QR codes and orientation Print E-mail
By Catherine Farrell   
At the commencement of each year, as part of a larger orientation program to the college the Genazzano library runs an orientation lesson and activity for year seven. This helps the girls become familiar with the layout of the library, the staff and various features. In the past this was done by using a ‘passport’. A passport sized booklet with information and questions about the library was filled in by the students as they discovered different areas and services within the library. When the girls completed the booklet correctly, they received a small chocolate prize.
This year we decided that we would incorporate the use of the class set of library iPads into the task. The girls would scan QR codes placed in strategic locations around the library to find the answers for the questions posed in the passport.
This meant that we needed to revamp the passport to suit the slightly changed task.
Firstly, we identified the areas of the library that we wanted to highlight:
  • The Circulation Desk
  • Printer
  • Library Prefect
  • Library Staff
  • History Room
  • Middle Years Fiction
  • Non Fiction
  • Later Years Fiction
  • Returns Chutes
  • Reading Area
  • Multimedia Office, and others
Then we identified the various formats that we wanted to use to impart information about each particular area. We tried to have a variety of media and various forms of presentation.
The forms that we used were: 
  • Videos – stored on the library Youtube channel 
  • Wordles,
  • PDFs
  • Images – all stored on a library blog
  • Glogs (using Glogster)
(This is only limited by your imagination! There are so many ways that the information could be presented. If it can be stored electronically, it can be used for this task.)
We then prepared the information.
In order to introduce the library staff and library prefect, short welcoming videos were made, using an iPad. Videos were also made that highlighted some of the major aspects of the library - the multimedia office, the History room, the ROAD reading area. 
We then stored these videos on the library YouTube channel.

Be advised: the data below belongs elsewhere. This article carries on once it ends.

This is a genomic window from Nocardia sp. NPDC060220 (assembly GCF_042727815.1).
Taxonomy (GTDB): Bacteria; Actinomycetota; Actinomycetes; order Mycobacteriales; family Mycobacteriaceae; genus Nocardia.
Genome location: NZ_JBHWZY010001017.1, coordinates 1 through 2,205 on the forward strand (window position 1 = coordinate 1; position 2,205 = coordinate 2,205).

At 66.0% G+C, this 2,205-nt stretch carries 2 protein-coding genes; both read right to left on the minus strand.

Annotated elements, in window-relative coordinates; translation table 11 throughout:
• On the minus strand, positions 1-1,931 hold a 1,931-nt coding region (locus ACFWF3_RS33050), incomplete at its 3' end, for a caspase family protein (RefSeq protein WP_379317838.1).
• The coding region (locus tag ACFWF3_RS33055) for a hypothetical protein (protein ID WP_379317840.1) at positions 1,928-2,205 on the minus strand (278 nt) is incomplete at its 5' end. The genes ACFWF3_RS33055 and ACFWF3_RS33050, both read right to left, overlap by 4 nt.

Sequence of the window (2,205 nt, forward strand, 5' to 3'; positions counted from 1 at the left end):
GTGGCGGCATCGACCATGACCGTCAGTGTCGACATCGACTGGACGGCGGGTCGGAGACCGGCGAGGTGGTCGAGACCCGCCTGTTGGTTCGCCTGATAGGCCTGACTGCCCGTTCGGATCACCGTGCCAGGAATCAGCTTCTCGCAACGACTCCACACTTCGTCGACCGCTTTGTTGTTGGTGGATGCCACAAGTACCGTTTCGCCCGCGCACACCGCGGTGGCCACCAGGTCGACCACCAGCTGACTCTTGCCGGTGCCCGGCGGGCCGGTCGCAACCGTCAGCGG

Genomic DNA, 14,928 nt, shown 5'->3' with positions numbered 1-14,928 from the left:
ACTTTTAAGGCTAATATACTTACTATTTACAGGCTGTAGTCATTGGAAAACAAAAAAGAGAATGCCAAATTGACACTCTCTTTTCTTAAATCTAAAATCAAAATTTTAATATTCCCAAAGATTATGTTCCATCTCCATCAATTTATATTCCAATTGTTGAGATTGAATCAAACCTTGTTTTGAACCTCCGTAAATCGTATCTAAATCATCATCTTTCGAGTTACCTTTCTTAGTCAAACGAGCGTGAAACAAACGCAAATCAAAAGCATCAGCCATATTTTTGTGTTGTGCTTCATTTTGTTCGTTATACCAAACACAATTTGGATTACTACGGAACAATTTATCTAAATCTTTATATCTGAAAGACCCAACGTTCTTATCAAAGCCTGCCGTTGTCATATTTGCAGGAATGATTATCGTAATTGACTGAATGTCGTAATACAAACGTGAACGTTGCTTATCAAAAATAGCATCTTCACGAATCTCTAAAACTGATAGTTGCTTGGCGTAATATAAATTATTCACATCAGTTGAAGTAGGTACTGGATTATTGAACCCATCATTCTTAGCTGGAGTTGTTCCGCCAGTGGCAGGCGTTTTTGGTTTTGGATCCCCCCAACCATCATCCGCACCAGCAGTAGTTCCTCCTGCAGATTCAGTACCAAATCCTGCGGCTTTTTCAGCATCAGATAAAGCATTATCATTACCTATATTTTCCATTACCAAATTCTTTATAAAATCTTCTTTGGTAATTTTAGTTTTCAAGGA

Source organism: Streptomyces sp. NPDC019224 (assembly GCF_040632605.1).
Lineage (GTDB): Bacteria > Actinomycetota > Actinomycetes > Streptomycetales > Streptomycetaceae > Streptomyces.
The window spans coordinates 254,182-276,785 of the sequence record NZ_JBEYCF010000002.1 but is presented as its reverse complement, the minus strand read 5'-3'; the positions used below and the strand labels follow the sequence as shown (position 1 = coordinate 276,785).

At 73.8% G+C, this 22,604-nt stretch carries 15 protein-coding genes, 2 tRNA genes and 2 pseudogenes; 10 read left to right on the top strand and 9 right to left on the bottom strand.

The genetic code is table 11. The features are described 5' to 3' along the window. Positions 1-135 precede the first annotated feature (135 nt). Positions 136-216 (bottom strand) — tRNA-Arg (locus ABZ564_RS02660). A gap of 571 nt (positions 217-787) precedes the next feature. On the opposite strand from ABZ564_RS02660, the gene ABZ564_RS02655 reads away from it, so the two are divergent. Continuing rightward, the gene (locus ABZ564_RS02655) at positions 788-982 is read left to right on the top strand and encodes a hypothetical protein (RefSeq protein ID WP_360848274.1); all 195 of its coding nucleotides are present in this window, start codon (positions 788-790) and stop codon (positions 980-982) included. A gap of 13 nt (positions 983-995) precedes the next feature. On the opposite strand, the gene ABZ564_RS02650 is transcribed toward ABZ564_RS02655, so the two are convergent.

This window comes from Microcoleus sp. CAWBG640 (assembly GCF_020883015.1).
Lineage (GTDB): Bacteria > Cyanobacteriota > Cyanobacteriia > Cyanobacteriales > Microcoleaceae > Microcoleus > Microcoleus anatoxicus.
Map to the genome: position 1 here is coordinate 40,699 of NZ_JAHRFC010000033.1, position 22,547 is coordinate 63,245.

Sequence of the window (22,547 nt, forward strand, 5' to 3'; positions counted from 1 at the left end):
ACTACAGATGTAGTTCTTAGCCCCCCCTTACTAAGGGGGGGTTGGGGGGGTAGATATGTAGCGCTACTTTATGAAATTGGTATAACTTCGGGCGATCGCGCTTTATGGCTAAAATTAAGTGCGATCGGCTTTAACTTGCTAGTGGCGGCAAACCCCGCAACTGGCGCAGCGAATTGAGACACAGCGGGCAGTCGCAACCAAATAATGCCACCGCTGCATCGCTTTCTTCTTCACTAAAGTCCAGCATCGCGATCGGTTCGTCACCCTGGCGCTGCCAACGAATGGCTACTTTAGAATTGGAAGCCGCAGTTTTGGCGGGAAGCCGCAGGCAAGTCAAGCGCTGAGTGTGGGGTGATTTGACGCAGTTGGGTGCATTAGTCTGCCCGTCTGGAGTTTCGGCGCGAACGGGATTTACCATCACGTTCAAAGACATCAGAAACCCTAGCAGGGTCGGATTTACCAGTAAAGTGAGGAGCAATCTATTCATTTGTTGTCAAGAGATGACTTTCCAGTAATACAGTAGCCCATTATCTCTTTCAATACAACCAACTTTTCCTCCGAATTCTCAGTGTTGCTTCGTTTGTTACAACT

Wordles were used to identify each of the main collections in the library, with the collection name in large print and some of the most well-known resources from each collection included in the display. We used the snipping tool to take a snip of these wordles and saved them as images.
For information about the printer/photocopier, a PDF was produced with the relevant information displayed.
These images and PDFs were inserted into the library blog and links to each entry were recorded.
Images were taken of the returns chutes and opening hour’s signs and inserted into a glog. 
Questions were reviewed to ensure that the answers had been provided in the information supplied. Some questions were removed and new ones added as required.
Once all the information had been prepared and checked and stored in an accessible format, the QR codes were generated.
A QR code is a barcode that can be scanned and provides a link to a URL.
We used www.qrstuff.com to generate our codes.
By following the instructions on the website we quickly and easily generated a QR code for each of our pieces of information. We downloaded these and then printed them in A5 format.
We placed the QR codes in acrylic A5 pamphlet display holders and placed these in the appropriate areas around the library. 
Each of the library iPads had to have a QR code reader app installed and checked to ensure that they were charged.
During the orientation classes, girls were given an iPad and the passport and sent off to discover what they could about the library. It appeared to be an enjoyable task for the girls which engaged as well as informed the students. It was also a great learning task for the library staff!
Catherine Farrell is a teacher-librarian and ICT expert with a responsibility to the Early and Middle Years of Schooling at Genazzano FCJ College, Kew.